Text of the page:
‘Does anyone ever say you’ve done a f***ing good job?’ Education Secretary Gillian Keegan is caught in hot mic moment snapping at ITV crew who grilled her over concrete chaos engulfing schools and insisting government has gone ‘over and above’
Gillian Keegan delivered an extraordinary foul-mouthed rant today as she was grilled by a TV crew about the concrete crisis engulfing schools.
The Education Secretary was caught on camera venting her frustration as she finished giving an interview to ITV News.
In a clip posted on the X social media site, Ms Keegan seems unruffled and thanks the journalist as they wraps up the questioning.
But the footage keeps rolling as the clearly angry minister remarks: ‘Does anyone ever say, you know what you’ve done a f***ing good job because everyone else has sat on their a** and done nothing? No signs of that, no?’
Gillian Keegan was caught on camera venting her frustration as she finished giving an interview to ITV News
A taped off section inside Parks Primary School in Leicester which has been affected by the Raac crisis
The TV crew seemed slightly taken aback by her outburst, as she stared at the reporter.
Typically remarks made before an interview starts and after it finishes are regarded as off the record.
However, ITV pointed out on X that Ms Keegan was still wearing her mic and they were still filming extra shots when the exchanges happened this morning.
‘In the moments after the main body of the interview had finished, and as the camera repositioned for extra shots, Keegan – still wearing her mic – criticised others and claimed the govt has gone ‘over and above’ in addressing concerns relating to Raac,’ ITV said.
Ms Keegan has endured a painful day as she toured studios trying to put the government’s case about the developing shambles.
How and when did evidence come to light on the concrete scandal?
• 1950s up to the mid-1990s – RAAC, a lightweight building material, is used
• 1995 – The Times newspaper reports the first warnings about RAAC cracking in roofs came in
• 2018 – The Department for Education (DfE) considers RAAC as a potential issue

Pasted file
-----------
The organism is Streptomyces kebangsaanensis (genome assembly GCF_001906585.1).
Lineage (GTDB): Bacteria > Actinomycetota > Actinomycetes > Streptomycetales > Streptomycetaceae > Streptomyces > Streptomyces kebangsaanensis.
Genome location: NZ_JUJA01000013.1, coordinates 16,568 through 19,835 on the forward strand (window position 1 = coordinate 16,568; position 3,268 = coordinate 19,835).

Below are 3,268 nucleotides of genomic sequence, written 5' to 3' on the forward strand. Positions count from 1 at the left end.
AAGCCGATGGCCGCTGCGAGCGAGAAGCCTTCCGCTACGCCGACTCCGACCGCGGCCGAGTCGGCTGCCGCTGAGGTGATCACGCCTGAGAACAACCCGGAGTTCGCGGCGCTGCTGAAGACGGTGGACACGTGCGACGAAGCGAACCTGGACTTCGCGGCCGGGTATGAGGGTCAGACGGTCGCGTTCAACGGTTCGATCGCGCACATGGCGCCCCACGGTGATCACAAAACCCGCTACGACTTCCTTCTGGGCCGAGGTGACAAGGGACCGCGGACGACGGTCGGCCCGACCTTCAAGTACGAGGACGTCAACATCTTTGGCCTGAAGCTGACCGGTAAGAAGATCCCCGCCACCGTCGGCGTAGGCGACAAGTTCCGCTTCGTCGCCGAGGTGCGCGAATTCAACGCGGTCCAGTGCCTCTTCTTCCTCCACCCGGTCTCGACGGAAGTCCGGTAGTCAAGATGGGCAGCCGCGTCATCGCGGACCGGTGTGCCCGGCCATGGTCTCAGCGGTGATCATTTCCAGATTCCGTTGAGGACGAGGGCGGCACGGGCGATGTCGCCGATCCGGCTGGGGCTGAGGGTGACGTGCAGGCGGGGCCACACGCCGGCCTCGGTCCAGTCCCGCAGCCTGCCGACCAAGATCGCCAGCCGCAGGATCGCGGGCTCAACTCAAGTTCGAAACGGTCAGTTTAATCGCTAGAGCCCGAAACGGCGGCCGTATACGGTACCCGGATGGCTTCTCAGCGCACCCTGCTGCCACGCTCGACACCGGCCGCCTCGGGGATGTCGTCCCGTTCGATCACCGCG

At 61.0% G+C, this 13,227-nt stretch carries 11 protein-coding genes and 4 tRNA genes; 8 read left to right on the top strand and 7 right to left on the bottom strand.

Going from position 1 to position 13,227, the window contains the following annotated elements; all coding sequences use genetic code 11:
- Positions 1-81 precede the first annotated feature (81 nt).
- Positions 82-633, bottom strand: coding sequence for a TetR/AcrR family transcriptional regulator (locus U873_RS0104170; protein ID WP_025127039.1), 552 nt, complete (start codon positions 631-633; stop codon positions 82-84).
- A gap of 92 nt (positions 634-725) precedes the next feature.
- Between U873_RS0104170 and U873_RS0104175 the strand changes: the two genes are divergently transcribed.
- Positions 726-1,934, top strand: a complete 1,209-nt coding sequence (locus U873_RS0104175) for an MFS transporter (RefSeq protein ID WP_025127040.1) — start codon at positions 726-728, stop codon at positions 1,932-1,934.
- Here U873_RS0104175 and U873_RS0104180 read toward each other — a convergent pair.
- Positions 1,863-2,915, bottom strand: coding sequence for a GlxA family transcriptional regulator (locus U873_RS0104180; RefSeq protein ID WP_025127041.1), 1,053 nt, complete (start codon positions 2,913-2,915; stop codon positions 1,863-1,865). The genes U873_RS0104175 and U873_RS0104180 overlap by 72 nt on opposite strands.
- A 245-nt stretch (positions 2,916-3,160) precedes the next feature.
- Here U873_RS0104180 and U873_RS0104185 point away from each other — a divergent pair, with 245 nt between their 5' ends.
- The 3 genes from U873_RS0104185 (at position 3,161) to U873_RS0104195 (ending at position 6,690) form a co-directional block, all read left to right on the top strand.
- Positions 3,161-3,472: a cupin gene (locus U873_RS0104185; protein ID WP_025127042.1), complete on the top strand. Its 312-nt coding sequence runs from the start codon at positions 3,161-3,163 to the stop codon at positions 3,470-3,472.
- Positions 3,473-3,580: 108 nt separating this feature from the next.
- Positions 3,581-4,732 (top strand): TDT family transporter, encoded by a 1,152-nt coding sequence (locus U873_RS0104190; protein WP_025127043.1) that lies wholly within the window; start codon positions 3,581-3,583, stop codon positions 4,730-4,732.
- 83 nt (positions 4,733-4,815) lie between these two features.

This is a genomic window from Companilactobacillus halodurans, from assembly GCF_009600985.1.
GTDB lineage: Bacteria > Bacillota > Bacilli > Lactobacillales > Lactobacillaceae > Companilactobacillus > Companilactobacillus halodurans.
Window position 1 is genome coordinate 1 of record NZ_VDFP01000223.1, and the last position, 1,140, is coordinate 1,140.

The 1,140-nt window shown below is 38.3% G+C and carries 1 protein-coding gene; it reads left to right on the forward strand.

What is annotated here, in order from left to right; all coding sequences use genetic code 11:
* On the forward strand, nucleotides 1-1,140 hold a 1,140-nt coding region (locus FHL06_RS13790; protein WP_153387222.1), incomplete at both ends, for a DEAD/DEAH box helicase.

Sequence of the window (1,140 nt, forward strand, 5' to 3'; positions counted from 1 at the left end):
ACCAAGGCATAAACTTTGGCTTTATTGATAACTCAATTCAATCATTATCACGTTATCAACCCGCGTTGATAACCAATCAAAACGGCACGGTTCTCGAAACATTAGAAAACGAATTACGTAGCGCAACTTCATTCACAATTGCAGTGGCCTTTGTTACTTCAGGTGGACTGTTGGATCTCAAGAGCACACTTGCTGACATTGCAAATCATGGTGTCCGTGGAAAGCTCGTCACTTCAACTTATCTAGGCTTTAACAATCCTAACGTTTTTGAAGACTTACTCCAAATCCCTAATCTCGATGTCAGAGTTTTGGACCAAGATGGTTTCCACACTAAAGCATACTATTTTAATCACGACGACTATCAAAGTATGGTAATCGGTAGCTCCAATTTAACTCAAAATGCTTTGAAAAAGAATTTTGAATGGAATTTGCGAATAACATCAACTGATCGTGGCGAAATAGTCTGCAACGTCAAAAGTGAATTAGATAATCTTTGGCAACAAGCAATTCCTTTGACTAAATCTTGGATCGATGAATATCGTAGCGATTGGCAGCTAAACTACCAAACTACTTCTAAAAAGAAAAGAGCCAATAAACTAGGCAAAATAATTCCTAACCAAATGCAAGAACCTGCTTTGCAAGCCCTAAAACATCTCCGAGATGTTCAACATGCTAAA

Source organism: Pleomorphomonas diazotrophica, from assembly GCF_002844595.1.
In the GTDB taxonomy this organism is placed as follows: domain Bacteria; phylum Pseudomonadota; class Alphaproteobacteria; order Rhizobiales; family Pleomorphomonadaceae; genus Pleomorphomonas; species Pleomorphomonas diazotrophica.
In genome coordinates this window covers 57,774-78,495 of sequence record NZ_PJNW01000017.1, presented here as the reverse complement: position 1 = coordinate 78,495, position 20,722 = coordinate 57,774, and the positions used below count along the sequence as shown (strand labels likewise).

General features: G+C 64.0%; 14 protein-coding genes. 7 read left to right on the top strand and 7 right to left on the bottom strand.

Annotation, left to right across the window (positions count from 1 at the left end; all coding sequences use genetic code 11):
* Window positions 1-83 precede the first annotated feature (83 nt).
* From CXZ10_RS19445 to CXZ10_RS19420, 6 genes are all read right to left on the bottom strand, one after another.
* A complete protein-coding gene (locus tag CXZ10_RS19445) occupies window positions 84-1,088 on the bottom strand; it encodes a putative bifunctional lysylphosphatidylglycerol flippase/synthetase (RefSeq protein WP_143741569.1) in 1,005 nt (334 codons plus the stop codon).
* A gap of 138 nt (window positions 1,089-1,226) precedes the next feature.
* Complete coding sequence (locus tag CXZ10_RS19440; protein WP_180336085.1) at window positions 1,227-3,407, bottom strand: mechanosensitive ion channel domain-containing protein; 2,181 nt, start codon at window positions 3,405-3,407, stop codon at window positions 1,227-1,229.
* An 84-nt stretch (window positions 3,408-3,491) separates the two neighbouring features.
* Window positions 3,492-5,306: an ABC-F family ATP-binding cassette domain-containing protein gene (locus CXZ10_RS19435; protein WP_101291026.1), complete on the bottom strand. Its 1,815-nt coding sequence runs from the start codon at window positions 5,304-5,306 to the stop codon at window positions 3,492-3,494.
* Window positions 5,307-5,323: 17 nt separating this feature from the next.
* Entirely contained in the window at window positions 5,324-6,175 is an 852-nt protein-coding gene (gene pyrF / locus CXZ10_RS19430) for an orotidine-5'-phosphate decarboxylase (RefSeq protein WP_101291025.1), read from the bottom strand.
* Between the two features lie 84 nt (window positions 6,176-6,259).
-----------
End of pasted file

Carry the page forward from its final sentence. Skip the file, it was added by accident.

• June 2023 – Problems were highlighted in a report by the National Audit Office (NAO)
• Summer 2023 – Schools minister Nick Gibb says fresh evidence came to light
• August 31, 2023 – Parents are informed some schools will be forced to close
More than 100 schools are having to fully or partially shut after alarm was raised about RAAC in buildings – a lightweight type of concrete that was used from the 1950s to the 1990s, but it is now believed can collapse without warning.
Thousands of children in England are facing the prospect of online lessons as they return for the start of the new academic year today.
Ms Keegan looked visibly uncomfortable as she was grilled by Good Morning Britain host Susanna Reid in another interview.
Sitting alongside fellow presenter Ed Balls – a former secretary of state for education – Ms Reid said: ‘This is a mess, isn’t it?’
Ms Keegan tried to explain that three ‘incidents’ occurred – some not in schools – where in one a roof panel had fallen at a ‘non-critical’ site towards the end of August.
‘I didn’t want to risk this happening anywhere,’ she said. ‘So I change the guidance on non-critical roofs to say we had to do the same with critical ones, which is prop them up or get temporary accommodation in place.
‘I do understand that for parents and the headteachers who are affected that was last minute, but you can only act on the evidence when it emerges.’
Interrupting her, Ms Reid pointed to an ITV investigation in March where it was found 68 schools were aware it had RAAC – a lightweight form of concrete used between the 1950s and 1990s – and could be at risk with more than 1,500 in the dark, with 2,000 still to have an inspection.
Ms Reid said: ‘That was back in March, we are now in September and you won’t know the full scale of this until the end of the year. Daniel [Hewitt, ITV reporter] said at the time in March that he had not had an interview with the Department for Education.
‘We bid for an interview with you or one of your ministers back in March and could not get anywhere with this. It seems remarkable that now the first day of term we are in the situation we are in when you knew the full scale of this back in March.’
Education Secretary Gillian Keegan was grilled by Good Morning Britain’s Susan Reid over the crumbling concrete crisis that has impacted schools
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